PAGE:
In October, Dr. Gorthala and his students visited 1124 Campbell Avenue, a small residential property on campus used for engineering faculty offices, where the students learned how to conduct a blower-door test, how to ensure heating and cooling systems were properly sealed, and how to identify actions that can be taken to improve the building envelope and enhance energy efficiency.
Also in October, some engineering students had the chance to attend a discussion on campus hosted by the Connecticut Green Building Council and Connecticut Passive House, a nonprofit that promotes energy efficiency in building construction. The event focused on ventilation for high-performance buildings.
This was an excellent opportunity to engage students in an important conversation, and it enabled students to network with potential employers in the field.
This semester, the Office of Facilities also coordinated lighting audits of five main campus buildings that were conducted by students.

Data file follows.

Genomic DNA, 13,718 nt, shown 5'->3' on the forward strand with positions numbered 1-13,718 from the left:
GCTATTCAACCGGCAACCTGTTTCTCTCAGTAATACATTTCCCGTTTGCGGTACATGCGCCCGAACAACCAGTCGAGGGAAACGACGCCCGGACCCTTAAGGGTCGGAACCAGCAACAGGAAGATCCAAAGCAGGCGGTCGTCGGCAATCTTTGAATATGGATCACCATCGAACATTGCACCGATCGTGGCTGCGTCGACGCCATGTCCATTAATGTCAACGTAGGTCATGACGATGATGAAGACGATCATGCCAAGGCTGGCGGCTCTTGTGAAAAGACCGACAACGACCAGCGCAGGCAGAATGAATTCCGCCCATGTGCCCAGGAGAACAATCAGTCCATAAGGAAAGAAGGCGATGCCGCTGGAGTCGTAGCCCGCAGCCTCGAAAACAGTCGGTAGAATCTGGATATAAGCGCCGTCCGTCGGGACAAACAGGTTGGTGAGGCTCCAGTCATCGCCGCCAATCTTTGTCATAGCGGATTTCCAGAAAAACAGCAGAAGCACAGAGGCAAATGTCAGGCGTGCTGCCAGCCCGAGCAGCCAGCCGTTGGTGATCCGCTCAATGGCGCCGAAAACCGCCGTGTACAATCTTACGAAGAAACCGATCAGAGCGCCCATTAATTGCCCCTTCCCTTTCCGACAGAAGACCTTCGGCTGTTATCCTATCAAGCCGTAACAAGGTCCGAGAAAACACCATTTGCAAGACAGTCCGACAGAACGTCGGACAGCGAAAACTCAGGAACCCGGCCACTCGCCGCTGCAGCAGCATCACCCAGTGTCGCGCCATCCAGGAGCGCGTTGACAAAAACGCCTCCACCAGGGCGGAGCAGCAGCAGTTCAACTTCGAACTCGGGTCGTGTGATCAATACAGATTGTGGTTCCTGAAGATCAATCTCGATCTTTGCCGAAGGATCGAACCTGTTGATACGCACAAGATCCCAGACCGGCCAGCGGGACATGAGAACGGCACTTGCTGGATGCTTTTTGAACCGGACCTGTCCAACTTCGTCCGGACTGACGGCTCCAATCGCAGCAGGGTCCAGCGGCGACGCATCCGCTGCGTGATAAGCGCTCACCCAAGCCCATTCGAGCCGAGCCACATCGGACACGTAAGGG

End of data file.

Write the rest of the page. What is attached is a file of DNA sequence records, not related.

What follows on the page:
Two years ago, our students installed the latest HVAC fault detection and diagnosis system on an air-conditioning system for the university’s Dental Hygiene building on campus, and they have been monitoring it since with an independent instrumentation/data acquisition system. This has been a great opportunity for our students to work on state-of-the art technologies.
Collaborations between the Office of Facilities and academic departments on campus allow students to gain hands-on experience with energy and sustainability projects. These partnerships also foster the development of new ideas for future energy-efficiency projects.
I am excited to continue to develop similar opportunities moving forward. It is important for students to create meaningful connections to the campus on which they spend so much of their time, and it is a bonus when these connections help the University be more environmentally friendly and socially conscious.